Server Core is an important piece of technology advancement for Microsoft. Although people tend to look at MinWin, Singularity and Midori for future versions of Windows, it’s actually Server Core that will play an important role in Microsoft’s infrastructure products for the coming couple of years.
Server Core and MinWin
There is a relationship between Server Core and MinWin. Server Core is version of Windows, which is deprived of most of the graphical interface and a lot of features that are not directly infrastructure related. This approach leaves a lean, mean server installation of roughly 1,2 GB after initial installation. Server Core still exists of standard components at its core.
MinWin follows an approach the other way around. Instead of leaving features out it starts with the Windows NT Kernel and gathers the most relevant parts of Windows to surround it. MinWin doesn’t exist mostly of standard components.
Both Server Core and MinWin reveal interdependencies within Windows and both play a role in componetizing, virtualizing, securing and improving the reliability of future versions of Windows.
There is also a larger than life difference between Server Core and MinWin: Server Core is a product, where MinWin is a technology.
According to many Windows needs to become more componentized to avoid a collapse under it’s own weight. The logical answer is to divide Windows into components that you can install / uninstall and combine. The only way to do this is using a strict architecture.
Microsoft follows two paths when it comes to componentization. It’s removing features from Windows and moving them into the cloud to become Windows Live Services. On the other hand it’s also dividing Windows architecturally. Kernel Mode vs. User Mode is one of the first steps in this process. State vs. Code separation seems to be the next step for Microsoft.
Server Core is Microsoft’s first attempt to componentize Windows Server. The choice was made to make it an Enterprise Infrastructure focused version, but the experience Microsoft has developing, managing, distributing, marketing and supporting this version will prove to be immensely important for future versions, including but not limited to MinWin.
State vs. Code separation is one of the pillars for Application Virtualization (App-V) and other pieces of Microsoft’s Virtualization strategy. This strategy consists of four different technologies and includes Terminal Services, Application Virtualization (App-V), Server Hardware Virtualization (Hyper-V), Windows Vista Enterprise Centralized Desktops (VECD) and the Microsoft Desktop Optimization Pack (MDOP) that in a future version will include the recently acquired technologies from Kidaro. (Med-V)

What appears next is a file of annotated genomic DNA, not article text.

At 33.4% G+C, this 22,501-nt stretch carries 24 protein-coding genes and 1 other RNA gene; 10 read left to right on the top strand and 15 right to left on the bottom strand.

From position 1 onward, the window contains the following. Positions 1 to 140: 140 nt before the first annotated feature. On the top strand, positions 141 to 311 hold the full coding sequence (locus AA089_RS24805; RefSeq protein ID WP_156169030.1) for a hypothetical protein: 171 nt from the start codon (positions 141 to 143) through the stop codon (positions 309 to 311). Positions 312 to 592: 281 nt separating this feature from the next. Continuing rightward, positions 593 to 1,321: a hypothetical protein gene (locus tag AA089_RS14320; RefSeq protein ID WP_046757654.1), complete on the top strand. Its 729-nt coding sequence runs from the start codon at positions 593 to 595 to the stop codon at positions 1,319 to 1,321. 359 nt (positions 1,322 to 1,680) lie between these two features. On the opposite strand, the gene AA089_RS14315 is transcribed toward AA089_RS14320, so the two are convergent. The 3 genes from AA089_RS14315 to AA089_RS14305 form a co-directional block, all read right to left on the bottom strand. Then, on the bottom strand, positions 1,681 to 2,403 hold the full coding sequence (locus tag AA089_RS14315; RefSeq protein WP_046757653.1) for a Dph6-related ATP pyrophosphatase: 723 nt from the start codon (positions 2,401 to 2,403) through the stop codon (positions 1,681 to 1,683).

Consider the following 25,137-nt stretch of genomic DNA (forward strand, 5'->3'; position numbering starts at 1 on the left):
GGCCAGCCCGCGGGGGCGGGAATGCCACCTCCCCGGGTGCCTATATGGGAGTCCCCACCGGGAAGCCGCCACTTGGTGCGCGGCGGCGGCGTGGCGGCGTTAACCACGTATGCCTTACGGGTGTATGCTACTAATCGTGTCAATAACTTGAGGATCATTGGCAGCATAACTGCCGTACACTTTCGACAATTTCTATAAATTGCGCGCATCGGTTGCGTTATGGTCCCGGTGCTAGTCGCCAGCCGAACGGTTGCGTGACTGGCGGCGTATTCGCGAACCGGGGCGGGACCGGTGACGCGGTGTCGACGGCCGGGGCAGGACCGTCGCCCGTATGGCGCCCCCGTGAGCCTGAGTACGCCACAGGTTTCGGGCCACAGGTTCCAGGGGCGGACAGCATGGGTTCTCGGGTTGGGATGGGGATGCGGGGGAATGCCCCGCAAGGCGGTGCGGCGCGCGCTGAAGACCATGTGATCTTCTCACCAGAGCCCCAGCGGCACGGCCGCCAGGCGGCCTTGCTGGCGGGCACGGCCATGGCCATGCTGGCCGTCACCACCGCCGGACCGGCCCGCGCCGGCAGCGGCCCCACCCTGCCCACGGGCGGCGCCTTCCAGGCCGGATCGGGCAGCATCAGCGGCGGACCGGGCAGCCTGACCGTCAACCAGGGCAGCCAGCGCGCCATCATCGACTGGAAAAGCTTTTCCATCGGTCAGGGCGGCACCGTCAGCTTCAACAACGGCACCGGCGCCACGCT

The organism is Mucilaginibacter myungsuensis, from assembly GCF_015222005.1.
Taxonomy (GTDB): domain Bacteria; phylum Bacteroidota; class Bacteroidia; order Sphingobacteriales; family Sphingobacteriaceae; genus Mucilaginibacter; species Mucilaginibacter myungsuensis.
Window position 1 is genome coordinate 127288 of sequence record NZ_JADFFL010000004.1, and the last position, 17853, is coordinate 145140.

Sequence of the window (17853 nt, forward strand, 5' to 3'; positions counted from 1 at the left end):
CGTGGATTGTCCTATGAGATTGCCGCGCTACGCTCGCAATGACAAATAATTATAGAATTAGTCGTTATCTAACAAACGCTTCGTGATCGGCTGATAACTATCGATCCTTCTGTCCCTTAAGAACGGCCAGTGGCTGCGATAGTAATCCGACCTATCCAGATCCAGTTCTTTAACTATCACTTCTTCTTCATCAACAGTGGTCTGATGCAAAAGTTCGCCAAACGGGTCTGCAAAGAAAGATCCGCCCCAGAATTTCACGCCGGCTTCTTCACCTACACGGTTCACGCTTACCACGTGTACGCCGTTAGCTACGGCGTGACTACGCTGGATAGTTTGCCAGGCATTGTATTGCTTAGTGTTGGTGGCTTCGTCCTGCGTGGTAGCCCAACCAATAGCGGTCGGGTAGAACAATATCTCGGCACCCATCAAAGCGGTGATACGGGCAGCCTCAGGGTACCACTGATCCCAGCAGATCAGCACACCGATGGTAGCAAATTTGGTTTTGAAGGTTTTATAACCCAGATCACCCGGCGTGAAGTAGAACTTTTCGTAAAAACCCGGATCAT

Server Core already plays a significant role in virtualization, when it comes to Hyper-V. Microsoft already recommends using a Server Core installation of Windows Server 2008 to act as your Hyper-V Parent Partition. Your Parent Partition would require less patches, less reboots, less bandwidth and is less vulnerable to malicious software. I bet Server Core will also play an important role in the soon to be released Hyper-V Server SKU.
Experiences from Server Core enable Microsoft to make the Windows Operating System inherently safer. While Server Core does without Explorer, Internet Explorer, the Event Viewer and many other Graphical User Interface (GUI) components, it’s still able to update using Windows Update. You’re still able to manage it in secure ways remotely and you can use Group Policy settings within your securely managed Active Directory environment, including auditing.
A Server Core installation of Windows Server 2008 is not only a really manageable Windows installation, but also a secure Windows installation by default. It’s attack surface is significantly reduced compared to a Full installation of Windows Server 2008. It is a perfect example of the “Deploy secure, keep secure” thought that is the basis of Trustworthy Computing.
Removing rogue interdepencies between different architectural layers of Windows, applications and users and replacing them with standard buses can serve as a reliability and stability measure.
Windows Vista and Windows Server 2008 were the first versions of Windows without Kernel Mode video drivers. In previous versions a Windows hang could easily be invoked by a rogue video driver. In Windows Vista this risk has been drastically reduced.
Do not underestimate the importance of Server Core.
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